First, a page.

CS283 - Lecture 6 - Part 5 - Additional Topics - Malware

CS283 - Lecture 6 - Part 5 - Additional Topics - Malware -...

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Lecture 6 Part 5 - Additional Topics – WU Malware GWU CS 172/283 Autumn 2009 Draws extensively from Memon’s notes, Brooklyn Poly And Pfleeger text, Chapter 3 11/17/2009 CS283- 172/Fall06/GWU/Vora/Identity
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Program Security ¾ Secure Programs: behave as expected ¾ Unexpected behavior is a “program security flaw” ¾ Happens because of an existing “vulnerability” ¾ IEEE Terminology ¾ Human error ¾ Fault (incorrect code, internal, professional’s view) ¾ Failure (incorrect system behavior; external, user’s/lay person’s view) 2 GWU CS 172/283 - Autumn 2009 Holmblad - Lecture 06 – Part 5 - Rev 20091117
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Patching ne way of addressing faults: ¾ One way of addressing faults: ¾ test, discover faults, patch them ¾ Problems: ¾ No guarantee all faults are found ¾ No guarantee the patch does not add another fault ime pressure ads to hurried patches ¾ Time pressure leads to hurried patches ¾ Because the entire system cannot be redesigned, there’s a limit to how much a single patch can fix because it is onstrained not to affect the rest of the system (for example, constrained not to affect the rest of the system (for example, a definition of a variable that is passed on to several different modules, but creates a fault only in one) ystem performance rovides pragmatic limits 3 ¾ System performance provides pragmatic limits GWU CS 172/283 - Autumn 2009 Holmblad - Lecture 06 – Part 5 - Rev 20091117
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Faults will always exist ¾ A result of ¾ Human error ¾ Complexity of the system ¾ The study of security finds more possibilities for flaws while software engineering proceeds to find new software development/production techniques ¾ i.e. neither field is done with what they are doing, so that that the other can be expected to address completely it completely. ¾ Non-malicious and malicious faults 4 GWU CS 172/283 - Autumn 2009 Holmblad - Lecture 06 – Part 5 - Rev 20091117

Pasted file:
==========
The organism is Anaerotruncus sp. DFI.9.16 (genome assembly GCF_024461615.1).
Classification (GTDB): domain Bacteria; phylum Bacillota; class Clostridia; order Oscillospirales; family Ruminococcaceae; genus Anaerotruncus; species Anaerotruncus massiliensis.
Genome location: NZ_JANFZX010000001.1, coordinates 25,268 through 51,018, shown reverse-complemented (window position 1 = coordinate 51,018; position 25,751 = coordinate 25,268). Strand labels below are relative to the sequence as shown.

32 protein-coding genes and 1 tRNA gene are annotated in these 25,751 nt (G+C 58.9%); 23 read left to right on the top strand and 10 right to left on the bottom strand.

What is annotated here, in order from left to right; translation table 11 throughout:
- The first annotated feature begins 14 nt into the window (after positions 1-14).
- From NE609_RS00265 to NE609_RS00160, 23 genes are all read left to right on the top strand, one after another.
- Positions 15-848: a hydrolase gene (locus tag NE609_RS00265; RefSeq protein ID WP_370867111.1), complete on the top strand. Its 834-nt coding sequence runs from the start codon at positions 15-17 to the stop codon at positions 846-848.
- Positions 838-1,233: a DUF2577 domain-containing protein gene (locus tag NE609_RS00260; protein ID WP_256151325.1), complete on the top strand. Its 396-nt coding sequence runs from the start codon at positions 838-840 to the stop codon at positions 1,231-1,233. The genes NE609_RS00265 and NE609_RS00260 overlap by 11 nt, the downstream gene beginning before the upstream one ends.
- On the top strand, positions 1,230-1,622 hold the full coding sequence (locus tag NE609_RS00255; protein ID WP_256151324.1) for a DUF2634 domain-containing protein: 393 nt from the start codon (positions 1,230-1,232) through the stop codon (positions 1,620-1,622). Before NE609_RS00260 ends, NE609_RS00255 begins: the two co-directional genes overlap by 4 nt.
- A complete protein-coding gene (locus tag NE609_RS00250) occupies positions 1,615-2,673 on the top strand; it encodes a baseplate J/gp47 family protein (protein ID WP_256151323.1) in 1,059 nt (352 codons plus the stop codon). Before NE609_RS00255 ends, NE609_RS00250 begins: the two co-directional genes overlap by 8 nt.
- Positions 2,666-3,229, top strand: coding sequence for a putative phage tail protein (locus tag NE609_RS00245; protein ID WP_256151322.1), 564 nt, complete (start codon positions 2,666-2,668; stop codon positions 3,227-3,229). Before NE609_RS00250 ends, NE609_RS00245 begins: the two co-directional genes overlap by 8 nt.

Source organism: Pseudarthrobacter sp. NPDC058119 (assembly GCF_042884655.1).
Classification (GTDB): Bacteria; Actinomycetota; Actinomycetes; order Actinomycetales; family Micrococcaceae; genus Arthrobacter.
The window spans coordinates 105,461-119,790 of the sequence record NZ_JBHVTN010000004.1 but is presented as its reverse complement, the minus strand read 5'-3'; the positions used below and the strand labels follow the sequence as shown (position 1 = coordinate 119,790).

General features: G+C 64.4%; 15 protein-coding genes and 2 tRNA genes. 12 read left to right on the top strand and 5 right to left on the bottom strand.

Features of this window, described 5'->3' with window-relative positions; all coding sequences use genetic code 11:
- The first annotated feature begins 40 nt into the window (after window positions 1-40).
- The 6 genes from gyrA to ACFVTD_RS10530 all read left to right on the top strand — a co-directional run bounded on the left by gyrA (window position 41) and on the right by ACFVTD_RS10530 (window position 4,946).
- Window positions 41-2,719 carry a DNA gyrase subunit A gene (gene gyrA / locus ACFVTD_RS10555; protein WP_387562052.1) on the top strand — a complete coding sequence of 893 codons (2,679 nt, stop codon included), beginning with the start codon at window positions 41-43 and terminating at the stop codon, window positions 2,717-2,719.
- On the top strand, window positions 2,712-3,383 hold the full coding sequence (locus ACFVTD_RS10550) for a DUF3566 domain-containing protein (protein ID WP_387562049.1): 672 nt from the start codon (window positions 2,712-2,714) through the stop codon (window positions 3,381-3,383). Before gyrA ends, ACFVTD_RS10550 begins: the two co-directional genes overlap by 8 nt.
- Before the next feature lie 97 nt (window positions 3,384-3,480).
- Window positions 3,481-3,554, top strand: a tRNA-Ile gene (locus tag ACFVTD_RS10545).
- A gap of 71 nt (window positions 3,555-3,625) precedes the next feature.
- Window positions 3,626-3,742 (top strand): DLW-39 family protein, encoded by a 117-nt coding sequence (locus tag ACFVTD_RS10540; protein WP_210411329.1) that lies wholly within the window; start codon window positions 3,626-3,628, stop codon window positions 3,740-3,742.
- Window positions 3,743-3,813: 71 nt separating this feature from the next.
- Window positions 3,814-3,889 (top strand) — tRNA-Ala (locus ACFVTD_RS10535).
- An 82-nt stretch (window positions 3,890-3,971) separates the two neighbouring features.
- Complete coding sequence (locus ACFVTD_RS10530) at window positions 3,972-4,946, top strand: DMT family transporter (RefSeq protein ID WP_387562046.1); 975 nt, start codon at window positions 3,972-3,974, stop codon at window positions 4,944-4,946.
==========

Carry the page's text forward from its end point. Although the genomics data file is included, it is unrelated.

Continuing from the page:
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Malicious Logic ¾ Pfleeger definition: “ Hardware, software, or firmware capable of performing an unauthorized function on an information system. NSTISSI 4009 ¾ Bishop definition: “ a set of instructions that cause a site’s policy to be violated ¾ Also known as malicious code or malware ¾ Unintentionally faulty code can cause the ame/similar effects same/similar effects 5 GWU CS 172/283 - Autumn 2009 Holmblad - Lecture 06 – Part 5 - Rev 20091117
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ypes of malicious logic Types of malicious logic (existing since at least 1970) Trojan Horses ¾ Bishop definition: “a program with an overt (documented or known) effect and a covert (undocumented or unexpected) effect Propagating/replicating rojan Horse: one that ¾ A Propagating/replicating Trojan Horse: one that creates a copy of itself ¾ Might modify the compiler to insert itself into programs, including future versions of the compiler 6 GWU CS 172/283 - Autumn 2009 Holmblad - Lecture 06 – Part 5 - Rev 20091117
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ypes of malicious logic Types of malicious logic (existing since at least 1970)
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CS283 - Lecture 6 - Part 5 - Additional Topics - Malware -...

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